"Show me, O LORD, my life's end and the number of my days; let me know how fleeting is my life" (Psalms 39:4).
David accomplished a great deal in his lifetime. However, he also understood life had an end to it and he wanted to make the most of it. He learned to use his time wisely. And so should we.
Peter Drucker was a renown management consultant to major corporations and authored many bestselling business books. He suggested three activities that might help busy executives better manage their time.
"First, do not start with the task. Start with your time. Determine where your time is going. Then, attempt to manage that time and cut back unproductive demands on your time. Consolidate your 'discretionary' time into the largest possible continuing time units.
Drucker refers to the second step as time management. After listing the activities to which we devote our time, he suggests that we ask three questions about each of these activities to help us minimize the amount of time we waste: "What would happen if this were not done at all?" And if the answer is, 'Nothing would happen,' then obviously the conclusion is to stop doing it. Next, which of the activities on my time log could be done by somebody else just as well, if not better? What do I do that wastes my time without contributing to my effectiveness?*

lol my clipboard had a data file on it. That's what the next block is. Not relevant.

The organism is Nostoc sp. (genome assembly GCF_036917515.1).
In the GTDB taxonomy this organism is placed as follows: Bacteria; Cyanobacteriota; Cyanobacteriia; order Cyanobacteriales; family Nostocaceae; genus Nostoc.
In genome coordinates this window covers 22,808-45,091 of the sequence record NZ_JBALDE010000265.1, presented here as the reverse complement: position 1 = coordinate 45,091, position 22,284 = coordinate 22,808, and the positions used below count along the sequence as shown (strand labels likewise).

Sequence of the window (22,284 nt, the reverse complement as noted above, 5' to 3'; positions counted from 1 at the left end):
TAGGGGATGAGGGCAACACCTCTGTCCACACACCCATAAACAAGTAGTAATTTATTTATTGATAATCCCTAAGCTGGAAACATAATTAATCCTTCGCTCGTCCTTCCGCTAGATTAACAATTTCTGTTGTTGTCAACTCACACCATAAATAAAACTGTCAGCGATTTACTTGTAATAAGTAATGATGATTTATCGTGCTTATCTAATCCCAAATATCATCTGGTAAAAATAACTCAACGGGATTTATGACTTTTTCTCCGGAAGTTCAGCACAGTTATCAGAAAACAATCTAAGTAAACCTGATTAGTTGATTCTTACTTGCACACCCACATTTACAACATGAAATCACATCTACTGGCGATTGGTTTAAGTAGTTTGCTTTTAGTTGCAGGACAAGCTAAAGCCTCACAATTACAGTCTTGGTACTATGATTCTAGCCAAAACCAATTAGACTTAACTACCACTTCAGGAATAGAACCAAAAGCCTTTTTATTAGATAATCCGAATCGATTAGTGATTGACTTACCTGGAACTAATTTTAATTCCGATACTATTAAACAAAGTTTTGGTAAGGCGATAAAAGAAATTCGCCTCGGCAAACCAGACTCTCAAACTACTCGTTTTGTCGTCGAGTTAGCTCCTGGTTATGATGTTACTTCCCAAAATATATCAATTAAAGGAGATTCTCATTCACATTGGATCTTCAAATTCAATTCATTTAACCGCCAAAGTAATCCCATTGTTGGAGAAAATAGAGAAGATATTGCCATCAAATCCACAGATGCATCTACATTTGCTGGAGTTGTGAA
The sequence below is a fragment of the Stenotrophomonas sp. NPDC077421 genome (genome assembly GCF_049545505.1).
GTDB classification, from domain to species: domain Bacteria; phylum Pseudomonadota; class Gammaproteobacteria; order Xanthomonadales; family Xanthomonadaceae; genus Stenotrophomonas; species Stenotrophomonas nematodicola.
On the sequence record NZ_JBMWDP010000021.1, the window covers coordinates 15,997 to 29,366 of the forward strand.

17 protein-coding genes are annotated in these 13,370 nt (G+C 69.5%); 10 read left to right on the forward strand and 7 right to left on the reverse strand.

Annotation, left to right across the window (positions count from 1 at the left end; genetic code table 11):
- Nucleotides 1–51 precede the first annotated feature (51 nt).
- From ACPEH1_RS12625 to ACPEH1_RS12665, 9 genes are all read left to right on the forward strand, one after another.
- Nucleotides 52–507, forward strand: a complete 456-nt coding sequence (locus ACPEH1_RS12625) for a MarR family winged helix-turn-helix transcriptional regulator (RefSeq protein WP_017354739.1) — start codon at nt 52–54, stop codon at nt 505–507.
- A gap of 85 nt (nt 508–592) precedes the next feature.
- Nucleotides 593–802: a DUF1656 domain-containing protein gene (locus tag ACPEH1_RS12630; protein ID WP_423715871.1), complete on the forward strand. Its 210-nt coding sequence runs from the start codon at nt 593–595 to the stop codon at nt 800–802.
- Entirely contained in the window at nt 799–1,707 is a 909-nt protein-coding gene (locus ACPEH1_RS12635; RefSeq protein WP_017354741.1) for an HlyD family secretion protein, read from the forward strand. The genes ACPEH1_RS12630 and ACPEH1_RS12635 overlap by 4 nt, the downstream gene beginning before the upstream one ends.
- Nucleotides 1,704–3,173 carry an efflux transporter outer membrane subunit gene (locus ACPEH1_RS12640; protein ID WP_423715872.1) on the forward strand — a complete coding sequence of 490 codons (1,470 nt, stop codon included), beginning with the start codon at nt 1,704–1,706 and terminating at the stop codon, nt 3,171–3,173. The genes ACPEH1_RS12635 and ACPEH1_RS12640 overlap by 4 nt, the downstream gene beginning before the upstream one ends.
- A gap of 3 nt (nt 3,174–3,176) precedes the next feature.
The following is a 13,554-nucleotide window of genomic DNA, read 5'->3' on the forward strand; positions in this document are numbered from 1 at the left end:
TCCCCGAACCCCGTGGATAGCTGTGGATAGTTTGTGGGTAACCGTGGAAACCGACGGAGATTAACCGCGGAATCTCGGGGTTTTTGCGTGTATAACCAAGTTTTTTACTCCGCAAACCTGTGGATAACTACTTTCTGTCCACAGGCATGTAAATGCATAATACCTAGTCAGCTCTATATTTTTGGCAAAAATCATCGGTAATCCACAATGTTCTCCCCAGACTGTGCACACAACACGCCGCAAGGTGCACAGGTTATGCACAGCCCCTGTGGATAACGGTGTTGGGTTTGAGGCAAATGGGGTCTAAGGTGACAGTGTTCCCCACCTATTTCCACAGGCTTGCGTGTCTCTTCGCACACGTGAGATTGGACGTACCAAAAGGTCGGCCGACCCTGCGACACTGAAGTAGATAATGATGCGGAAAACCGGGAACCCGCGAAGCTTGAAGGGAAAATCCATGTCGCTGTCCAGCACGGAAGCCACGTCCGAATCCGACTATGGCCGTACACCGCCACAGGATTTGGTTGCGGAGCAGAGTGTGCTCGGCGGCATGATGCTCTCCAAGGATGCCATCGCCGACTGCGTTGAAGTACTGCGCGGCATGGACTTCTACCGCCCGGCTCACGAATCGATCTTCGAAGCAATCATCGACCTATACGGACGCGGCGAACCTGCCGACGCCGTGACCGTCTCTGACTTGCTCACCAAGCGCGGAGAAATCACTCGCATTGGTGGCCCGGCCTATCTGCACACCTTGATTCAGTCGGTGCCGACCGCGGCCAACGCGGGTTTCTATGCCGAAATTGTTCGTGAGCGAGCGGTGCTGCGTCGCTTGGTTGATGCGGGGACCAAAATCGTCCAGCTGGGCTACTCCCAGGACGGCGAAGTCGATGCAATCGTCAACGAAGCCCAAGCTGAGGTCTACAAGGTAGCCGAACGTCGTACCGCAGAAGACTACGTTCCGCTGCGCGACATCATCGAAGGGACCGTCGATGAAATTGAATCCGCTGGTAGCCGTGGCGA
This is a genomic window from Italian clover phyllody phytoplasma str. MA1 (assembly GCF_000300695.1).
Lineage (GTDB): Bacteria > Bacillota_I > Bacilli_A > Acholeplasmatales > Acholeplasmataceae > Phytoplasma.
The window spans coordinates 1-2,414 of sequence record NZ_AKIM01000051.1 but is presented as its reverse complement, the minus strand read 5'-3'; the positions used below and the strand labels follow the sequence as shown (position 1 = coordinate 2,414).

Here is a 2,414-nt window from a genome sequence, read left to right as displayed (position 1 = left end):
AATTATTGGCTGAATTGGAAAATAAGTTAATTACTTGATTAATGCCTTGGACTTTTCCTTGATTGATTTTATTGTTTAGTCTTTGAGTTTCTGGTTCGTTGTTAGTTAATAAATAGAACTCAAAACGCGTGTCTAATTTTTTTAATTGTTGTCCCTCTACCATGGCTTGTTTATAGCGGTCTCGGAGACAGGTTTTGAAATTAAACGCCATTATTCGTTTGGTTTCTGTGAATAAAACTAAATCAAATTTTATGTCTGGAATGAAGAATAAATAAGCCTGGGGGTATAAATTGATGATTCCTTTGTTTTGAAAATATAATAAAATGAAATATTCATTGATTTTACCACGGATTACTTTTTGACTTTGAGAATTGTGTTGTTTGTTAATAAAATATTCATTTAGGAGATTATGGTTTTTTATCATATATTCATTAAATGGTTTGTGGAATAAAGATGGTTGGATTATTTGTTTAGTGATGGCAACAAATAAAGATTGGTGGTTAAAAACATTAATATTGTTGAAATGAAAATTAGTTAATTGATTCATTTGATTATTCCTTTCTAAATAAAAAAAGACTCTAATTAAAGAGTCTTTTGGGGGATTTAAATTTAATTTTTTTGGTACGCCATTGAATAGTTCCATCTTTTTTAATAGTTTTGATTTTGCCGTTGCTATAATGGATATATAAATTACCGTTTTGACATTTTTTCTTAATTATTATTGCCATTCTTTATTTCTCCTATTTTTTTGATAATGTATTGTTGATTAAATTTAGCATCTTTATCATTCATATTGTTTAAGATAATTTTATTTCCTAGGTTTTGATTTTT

Drucker closes by saying 'Know Thyself,' this old prescription for wisdom is impossibly difficult for mortal men. But everyone can follow the injunction 'Know Thy Time' if you want to, and be well on the road toward contribution and effectiveness."
Why not evaluate how you are spending your time and ask God how to better use your time.
*Adapted from Peter Drucker, The Effective Executive, Harper Collins Publishers, New York, NY 1994, 1995 and The Leadership Bible, Zondervan Publishing House, Grand Rapids, MI, 1998, p.653 study notes.